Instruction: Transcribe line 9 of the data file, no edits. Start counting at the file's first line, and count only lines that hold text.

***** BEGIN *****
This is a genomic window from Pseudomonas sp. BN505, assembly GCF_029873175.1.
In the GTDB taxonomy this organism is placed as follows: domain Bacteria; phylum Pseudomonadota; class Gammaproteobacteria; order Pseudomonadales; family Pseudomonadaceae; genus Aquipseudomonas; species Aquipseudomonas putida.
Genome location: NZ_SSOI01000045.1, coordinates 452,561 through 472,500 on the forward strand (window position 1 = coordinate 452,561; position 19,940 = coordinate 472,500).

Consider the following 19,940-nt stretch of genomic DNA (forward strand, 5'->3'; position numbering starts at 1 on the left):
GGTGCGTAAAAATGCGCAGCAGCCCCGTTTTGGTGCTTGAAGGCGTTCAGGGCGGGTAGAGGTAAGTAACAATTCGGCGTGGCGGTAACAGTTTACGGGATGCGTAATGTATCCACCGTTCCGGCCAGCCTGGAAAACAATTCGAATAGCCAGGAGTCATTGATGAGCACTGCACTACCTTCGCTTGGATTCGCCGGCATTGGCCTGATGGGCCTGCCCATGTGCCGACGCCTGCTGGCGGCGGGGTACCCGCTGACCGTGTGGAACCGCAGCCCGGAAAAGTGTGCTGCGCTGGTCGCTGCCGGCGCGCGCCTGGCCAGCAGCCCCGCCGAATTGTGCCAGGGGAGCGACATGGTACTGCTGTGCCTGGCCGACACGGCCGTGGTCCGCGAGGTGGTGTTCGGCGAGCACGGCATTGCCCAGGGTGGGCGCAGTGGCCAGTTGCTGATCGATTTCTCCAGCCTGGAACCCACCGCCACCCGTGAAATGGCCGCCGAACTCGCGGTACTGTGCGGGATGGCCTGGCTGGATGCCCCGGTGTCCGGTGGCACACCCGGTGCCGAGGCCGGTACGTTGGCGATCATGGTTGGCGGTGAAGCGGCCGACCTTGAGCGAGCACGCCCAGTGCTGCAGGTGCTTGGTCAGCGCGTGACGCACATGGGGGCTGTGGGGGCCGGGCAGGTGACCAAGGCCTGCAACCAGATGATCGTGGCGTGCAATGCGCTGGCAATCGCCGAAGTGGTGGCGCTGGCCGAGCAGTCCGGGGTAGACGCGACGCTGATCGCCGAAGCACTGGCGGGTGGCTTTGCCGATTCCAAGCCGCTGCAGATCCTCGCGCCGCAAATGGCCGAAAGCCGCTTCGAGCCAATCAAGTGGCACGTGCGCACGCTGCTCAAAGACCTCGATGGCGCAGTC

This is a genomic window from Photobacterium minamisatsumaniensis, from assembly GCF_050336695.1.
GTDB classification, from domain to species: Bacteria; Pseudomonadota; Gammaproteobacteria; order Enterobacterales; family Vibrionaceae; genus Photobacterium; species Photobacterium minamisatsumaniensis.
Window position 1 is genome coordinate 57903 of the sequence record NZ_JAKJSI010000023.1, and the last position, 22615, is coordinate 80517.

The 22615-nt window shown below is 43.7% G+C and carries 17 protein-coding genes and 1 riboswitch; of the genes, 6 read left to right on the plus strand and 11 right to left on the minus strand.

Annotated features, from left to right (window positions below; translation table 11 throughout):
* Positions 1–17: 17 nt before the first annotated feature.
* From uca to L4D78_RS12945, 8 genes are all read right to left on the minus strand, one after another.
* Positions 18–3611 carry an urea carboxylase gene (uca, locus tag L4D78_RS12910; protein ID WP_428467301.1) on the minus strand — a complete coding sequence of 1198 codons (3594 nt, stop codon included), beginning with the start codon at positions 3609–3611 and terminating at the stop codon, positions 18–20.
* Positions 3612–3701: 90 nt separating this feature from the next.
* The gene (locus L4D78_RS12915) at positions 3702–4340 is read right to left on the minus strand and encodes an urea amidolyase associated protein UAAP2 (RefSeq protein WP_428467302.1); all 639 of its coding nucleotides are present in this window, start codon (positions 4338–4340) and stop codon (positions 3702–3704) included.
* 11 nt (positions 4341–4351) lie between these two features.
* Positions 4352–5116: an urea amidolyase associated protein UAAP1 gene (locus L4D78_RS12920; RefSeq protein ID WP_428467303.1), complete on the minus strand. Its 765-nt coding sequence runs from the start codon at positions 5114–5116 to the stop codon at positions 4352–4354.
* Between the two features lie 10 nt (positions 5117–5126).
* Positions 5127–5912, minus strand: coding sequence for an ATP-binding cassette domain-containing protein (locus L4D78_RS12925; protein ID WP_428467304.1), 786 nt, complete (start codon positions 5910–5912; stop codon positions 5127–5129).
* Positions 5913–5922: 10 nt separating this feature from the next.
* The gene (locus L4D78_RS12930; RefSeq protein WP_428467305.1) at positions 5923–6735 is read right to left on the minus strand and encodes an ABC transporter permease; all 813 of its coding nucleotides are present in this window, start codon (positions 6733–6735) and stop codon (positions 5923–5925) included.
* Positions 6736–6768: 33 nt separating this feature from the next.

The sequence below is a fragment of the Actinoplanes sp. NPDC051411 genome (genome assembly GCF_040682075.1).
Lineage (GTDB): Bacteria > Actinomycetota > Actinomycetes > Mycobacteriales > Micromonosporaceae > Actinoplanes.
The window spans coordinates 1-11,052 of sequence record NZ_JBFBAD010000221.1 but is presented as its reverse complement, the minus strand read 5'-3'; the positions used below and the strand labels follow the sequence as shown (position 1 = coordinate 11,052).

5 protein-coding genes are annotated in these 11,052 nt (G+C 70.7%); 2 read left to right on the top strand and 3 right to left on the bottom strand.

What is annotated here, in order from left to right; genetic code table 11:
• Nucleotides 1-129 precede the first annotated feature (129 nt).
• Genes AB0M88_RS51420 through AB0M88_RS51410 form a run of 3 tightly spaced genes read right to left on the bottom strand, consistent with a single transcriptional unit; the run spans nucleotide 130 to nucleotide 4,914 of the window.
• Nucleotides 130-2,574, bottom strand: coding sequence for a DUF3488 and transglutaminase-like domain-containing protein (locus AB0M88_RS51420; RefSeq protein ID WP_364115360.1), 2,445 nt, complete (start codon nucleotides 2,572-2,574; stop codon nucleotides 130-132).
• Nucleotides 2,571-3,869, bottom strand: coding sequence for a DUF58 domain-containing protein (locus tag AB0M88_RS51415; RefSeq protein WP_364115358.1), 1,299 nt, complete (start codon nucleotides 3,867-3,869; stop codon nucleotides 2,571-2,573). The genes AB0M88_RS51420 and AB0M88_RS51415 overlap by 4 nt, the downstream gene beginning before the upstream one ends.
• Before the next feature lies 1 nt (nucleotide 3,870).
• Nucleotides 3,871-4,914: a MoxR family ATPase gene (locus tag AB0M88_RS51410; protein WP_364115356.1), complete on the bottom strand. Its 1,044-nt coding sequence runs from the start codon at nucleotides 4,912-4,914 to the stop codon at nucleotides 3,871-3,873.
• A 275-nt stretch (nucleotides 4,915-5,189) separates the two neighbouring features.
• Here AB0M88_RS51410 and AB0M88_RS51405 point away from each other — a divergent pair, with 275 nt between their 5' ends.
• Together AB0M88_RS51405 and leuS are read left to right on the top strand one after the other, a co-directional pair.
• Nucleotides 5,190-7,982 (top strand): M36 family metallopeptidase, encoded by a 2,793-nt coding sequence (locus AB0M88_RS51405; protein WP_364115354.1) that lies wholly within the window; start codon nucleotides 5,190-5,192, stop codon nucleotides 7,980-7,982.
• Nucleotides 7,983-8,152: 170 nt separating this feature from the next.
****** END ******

The 22615-nt window shown below is 43.7% G+C and carries 17 protein-coding genes and 1 riboswitch; of the genes, 6 read left to right on the plus strand and 11 right to left on the minus strand.